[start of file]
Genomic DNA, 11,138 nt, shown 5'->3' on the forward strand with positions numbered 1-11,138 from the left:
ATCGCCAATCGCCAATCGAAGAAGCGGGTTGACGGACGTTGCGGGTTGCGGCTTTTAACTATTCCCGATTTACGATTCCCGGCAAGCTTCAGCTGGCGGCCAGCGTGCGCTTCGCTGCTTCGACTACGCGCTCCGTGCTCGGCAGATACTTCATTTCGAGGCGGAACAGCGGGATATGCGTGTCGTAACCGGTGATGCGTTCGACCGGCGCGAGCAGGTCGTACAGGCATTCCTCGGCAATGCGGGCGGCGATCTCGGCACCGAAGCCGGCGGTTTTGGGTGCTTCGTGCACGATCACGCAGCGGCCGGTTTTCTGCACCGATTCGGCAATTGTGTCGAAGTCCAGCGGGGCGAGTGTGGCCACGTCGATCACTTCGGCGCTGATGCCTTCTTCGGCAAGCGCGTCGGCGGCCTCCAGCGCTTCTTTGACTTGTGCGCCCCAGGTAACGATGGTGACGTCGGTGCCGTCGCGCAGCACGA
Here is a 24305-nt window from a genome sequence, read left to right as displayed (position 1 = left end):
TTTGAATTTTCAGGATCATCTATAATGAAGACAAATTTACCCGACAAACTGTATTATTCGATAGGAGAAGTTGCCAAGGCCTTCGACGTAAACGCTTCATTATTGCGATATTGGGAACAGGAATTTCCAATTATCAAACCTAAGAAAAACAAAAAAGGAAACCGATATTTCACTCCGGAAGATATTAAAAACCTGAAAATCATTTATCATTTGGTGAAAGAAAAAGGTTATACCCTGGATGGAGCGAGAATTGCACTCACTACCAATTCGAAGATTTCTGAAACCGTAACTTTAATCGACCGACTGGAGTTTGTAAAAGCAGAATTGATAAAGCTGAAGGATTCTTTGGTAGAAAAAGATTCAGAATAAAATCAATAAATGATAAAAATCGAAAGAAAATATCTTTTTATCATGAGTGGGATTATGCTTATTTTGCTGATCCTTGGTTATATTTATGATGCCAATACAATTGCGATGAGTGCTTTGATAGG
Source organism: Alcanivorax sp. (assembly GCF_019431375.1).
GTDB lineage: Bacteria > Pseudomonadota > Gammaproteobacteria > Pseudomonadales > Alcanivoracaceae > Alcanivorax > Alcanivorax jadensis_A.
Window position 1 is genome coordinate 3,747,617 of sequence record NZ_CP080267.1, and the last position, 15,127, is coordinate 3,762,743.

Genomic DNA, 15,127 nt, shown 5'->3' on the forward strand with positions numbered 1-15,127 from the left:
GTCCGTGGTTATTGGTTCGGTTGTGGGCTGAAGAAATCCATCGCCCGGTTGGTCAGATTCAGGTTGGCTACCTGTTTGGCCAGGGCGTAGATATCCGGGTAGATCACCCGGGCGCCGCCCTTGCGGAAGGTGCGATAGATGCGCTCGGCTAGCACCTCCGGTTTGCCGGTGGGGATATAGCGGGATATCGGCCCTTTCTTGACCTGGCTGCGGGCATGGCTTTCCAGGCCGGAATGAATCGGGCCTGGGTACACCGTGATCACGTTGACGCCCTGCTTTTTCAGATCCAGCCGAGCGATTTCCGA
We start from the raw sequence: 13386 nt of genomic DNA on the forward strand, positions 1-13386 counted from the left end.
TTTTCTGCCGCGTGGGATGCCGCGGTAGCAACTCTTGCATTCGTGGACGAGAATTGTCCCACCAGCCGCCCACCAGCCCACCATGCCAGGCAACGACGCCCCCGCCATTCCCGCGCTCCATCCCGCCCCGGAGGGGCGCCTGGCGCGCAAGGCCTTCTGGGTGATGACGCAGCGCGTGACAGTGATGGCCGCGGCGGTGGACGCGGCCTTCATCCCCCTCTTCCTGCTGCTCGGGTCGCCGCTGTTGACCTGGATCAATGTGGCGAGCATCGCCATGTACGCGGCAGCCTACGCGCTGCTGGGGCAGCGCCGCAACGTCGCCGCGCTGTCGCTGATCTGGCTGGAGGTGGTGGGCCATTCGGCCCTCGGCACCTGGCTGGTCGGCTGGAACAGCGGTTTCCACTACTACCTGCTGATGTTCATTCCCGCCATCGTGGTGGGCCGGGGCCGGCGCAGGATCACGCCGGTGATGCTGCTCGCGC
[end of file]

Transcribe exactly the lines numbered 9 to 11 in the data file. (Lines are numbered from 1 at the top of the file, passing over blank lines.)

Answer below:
GTCCGTGGTTATTGGTTCGGTTGTGGGCTGAAGAAATCCATCGCCCGGTTGGTCAGATTCAGGTTGGCTACCTGTTTGGCCAGGGCGTAGATATCCGGGTAGATCACCCGGGCGCCGCCCTTGCGGAAGGTGCGATAGATGCGCTCGGCTAGCACCTCCGGTTTGCCGGTGGGGATATAGCGGGATATCGGCCCTTTCTTGACCTGGCTGCGGGCATGGCTTTCCAGGCCGGAATGAATCGGGCCTGGGTACACCGTGATCACGTTGACGCCCTGCTTTTTCAGATCCAGCCGAGCGATTTCCGA
We start from the raw sequence: 13386 nt of genomic DNA on the forward strand, positions 1-13386 counted from the left end.
TTTTCTGCCGCGTGGGATGCCGCGGTAGCAACTCTTGCATTCGTGGACGAGAATTGTCCCACCAGCCGCCCACCAGCCCACCATGCCAGGCAACGACGCCCCCGCCATTCCCGCGCTCCATCCCGCCCCGGAGGGGCGCCTGGCGCGCAAGGCCTTCTGGGTGATGACGCAGCGCGTGACAGTGATGGCCGCGGCGGTGGACGCGGCCTTCATCCCCCTCTTCCTGCTGCTCGGGTCGCCGCTGTTGACCTGGATCAATGTGGCGAGCATCGCCATGTACGCGGCAGCCTACGCGCTGCTGGGGCAGCGCCGCAACGTCGCCGCGCTGTCGCTGATCTGGCTGGAGGTGGTGGGCCATTCGGCCCTCGGCACCTGGCTGGTCGGCTGGAACAGCGGTTTCCACTACTACCTGCTGATGTTCATTCCCGCCATCGTGGTGGGCCGGGGCCGGCGCAGGATCACGCCGGTGATGCTGCTCGCGC